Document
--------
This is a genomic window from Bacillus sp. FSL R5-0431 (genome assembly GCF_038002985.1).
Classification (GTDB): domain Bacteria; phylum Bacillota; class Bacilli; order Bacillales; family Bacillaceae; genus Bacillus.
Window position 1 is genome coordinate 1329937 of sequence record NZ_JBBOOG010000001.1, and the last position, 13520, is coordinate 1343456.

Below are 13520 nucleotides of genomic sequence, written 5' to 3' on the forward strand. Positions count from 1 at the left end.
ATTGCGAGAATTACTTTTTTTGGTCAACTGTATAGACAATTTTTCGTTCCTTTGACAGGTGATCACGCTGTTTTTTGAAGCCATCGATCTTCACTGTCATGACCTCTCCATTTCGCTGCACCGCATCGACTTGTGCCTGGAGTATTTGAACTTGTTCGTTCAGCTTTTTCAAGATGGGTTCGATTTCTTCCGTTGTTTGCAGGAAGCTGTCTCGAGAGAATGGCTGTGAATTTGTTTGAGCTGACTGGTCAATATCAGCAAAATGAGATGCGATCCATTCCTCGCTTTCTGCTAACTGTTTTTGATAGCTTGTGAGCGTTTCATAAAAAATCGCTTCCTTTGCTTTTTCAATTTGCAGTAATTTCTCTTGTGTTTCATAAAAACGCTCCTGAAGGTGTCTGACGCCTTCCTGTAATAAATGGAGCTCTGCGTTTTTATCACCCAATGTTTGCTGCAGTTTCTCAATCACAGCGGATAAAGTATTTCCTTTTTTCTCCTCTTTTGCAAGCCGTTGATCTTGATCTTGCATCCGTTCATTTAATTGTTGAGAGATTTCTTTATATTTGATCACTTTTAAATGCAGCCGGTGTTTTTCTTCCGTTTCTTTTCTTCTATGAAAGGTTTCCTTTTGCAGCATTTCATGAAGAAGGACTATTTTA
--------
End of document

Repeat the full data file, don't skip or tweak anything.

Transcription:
This is a genomic window from Bacillus sp. FSL R5-0431 (genome assembly GCF_038002985.1).
Classification (GTDB): domain Bacteria; phylum Bacillota; class Bacilli; order Bacillales; family Bacillaceae; genus Bacillus.
Window position 1 is genome coordinate 1329937 of sequence record NZ_JBBOOG010000001.1, and the last position, 13520, is coordinate 1343456.

Below are 13520 nucleotides of genomic sequence, written 5' to 3' on the forward strand. Positions count from 1 at the left end.
ATTGCGAGAATTACTTTTTTTGGTCAACTGTATAGACAATTTTTCGTTCCTTTGACAGGTGATCACGCTGTTTTTTGAAGCCATCGATCTTCACTGTCATGACCTCTCCATTTCGCTGCACCGCATCGACTTGTGCCTGGAGTATTTGAACTTGTTCGTTCAGCTTTTTCAAGATGGGTTCGATTTCTTCCGTTGTTTGCAGGAAGCTGTCTCGAGAGAATGGCTGTGAATTTGTTTGAGCTGACTGGTCAATATCAGCAAAATGAGATGCGATCCATTCCTCGCTTTCTGCTAACTGTTTTTGATAGCTTGTGAGCGTTTCATAAAAAATCGCTTCCTTTGCTTTTTCAATTTGCAGTAATTTCTCTTGTGTTTCATAAAAACGCTCCTGAAGGTGTCTGACGCCTTCCTGTAATAAATGGAGCTCTGCGTTTTTATCACCCAATGTTTGCTGCAGTTTCTCAATCACAGCGGATAAAGTATTTCCTTTTTTCTCCTCTTTTGCAAGCCGTTGATCTTGATCTTGCATCCGTTCATTTAATTGTTGAGAGATTTCTTTATATTTGATCACTTTTAAATGCAGCCGGTGTTTTTCTTCCGTTTCTTTTCTTCTATGAAAGGTTTCCTTTTGCAGCATTTCATGAAGAAGGACTATTTTA